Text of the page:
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Reality Of Life As A Disabled Clubber

October 2, 2016

A night out clubbing is something most young people take for granted. But even if they get past the bouncer, life on the dance floor can sometimes be difficult for those with disabilities.

“I’ve been told I’m a fire risk a number of times, or they don’t have disabled toilets,” says Sam Renke, a 30-year-old actress, of her experience with clubs.

“There have even been places where they do have a disabled toilet, but they use it as a storage room.”

Sam, who has osteogenesis imperfecta (commonly known as brittle bone disease, but she prefers the term brittle bone condition), is determined that it will not stop her enjoying London nightlife, but bouncers don’t always agree and sometimes see her wheelchair as a problem.

While she accepts she would need more time than others to leave a club in an emergency, she doesn’t think she’s more of a risk than a drunk person.

‘Second class citizen’

Suggestions she should find more accessible venues are no more acceptable than any other form of discrimination, she says.

“If someone said ‘you can’t come in because you’re gay’, I wouldn’t say ‘let’s just go somewhere else instead’. That wouldn’t be acceptable.”

She says a particular low point was missing a leaving party of a friend moving to Scotland, because she wasn’t allowed in the club: “It made me feel like a bit of a second class citizen if I’m completely honest.”

Sadly, Sam’s experience is far from unique.

Although nightclubs are covered by the Equality Act 2010, which protects people from discrimination, many disabled people find some venues can be far from enjoyable.

Everything from a steep set of stairs, getting served at the bar and dealing with the attitudes of other clubbers can ruin what was supposed to be a fun night.

And getting nightclubs to make the necessary improvements is not always straightforward.

Bela Gor, the legal director of the Business Disability Forum, says: “Nightclubs have a duty to make reasonable adjustments for disabled customers.

“They don’t have to change the fundamental nature of their business, for example turn the lights up, or turn the music down.

“But they do have to ensure that disabled people can get in and have a good time in the same way as non-disabled customers.”

‘I deserve dignity’

Katouche Goll, a 19-year-old student, was recently refused access to a London club when managers decided she was a safety risk because she is unsteady on her feet.

Katouche, who has cerebral palsy and uses sticks to walk, shared her experience on social media and received some positive support.

Still, it frustrated her that other young people didn’t see why she wanted to go clubbing. Some said the club had acted “for her own good”. One Twitter user claimed it wasn’t discrimination at all.

“It means that they don’t believe that I deserve more, that I deserve respect, that I deserve dignity,” says Katouche.

It was not the first time she has had to deal with negative attitudes on a night out.

She says sometimes other punters act inappropriately towards her because she’s usually the only disabled person in the club: “They try and take my crutches or draw attention to me in an inappropriate way, sort of sexual harassment comments.”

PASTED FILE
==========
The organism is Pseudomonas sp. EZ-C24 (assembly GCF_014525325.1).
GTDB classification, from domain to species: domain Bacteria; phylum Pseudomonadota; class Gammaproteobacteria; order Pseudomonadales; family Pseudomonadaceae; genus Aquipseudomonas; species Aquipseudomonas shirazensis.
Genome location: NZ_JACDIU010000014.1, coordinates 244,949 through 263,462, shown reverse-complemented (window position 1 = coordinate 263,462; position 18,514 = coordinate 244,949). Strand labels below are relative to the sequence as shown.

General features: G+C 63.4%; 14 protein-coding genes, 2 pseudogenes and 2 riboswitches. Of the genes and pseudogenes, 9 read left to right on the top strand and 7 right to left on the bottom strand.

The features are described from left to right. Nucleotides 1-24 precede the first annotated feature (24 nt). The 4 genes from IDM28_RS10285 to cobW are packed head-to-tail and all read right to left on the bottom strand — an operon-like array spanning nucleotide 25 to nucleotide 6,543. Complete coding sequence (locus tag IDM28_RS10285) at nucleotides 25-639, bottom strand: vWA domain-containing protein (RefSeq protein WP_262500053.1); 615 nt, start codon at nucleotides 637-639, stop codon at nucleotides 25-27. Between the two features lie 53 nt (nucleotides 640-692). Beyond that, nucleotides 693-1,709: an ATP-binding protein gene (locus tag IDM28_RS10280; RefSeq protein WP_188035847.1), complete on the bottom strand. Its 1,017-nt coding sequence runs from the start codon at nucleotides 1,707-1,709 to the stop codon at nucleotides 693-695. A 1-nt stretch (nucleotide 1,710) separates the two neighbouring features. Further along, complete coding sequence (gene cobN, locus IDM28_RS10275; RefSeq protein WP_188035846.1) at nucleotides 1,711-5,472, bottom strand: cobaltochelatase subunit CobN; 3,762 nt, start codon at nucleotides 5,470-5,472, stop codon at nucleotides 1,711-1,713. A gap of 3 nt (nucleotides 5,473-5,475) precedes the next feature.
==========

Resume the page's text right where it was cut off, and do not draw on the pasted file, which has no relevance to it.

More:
‘Kicking down barriers’

Rapper James Ellis, who goes by the name Truth AMW, has also been turned away from clubs because of stairs, or for being in a wheelchair.

But this year he became the first disabled rapper to play Bestival and saw that things didn’t always need to be that way.

Bestival had a designated accessible campsite, is mostly on a flat surface and gives people with disabilities a free pass for their personal assistant.

He is optimistic that more places will improve their disabled access: “To me, performing at Bestival was the start of me kicking down that barrier. Being able to perform is showing our nation that there shouldn’t be any segregation.”

Although accessible nights out are rare, they do exist.

Among the more successful venues is Cargo, a popular Shoreditch club which claims to receive over 2,000 visits each week.

When the club owners chose the venue, they upgraded the disabled toilets and the flooring to make sure it was level. Mark McEvoy, a manager said: “To be honest, it’s second nature. It’s just common sense.

“I can’t even think of an example of why somebody would be refused for being disabled.”

But elsewhere the harsh reality is that accessible nightclubs remain something of a rarity – a symptom of a much wider problem.

According to disability charity Scope, four in five disabled people have seen little improvement in the accessibility of clubs, shops, restaurants and pubs since the Paralympics in London 2012.

Fiona Jarvis, from Blue Badge Style, offered a solution: “If club owners refuse to lease premises that are not accessible then more developers would be forced to install disabled facilities.

“The hospitality sector is slightly better but nightclubs are definitely the last bastion of segregation.”

To Sam, it is ridiculous that disabled people still struggle to find an accessible night out.

“I want to have fun. I want to let my hair down on the weekends like everyone else and I feel like that’s a basic right,” she says.

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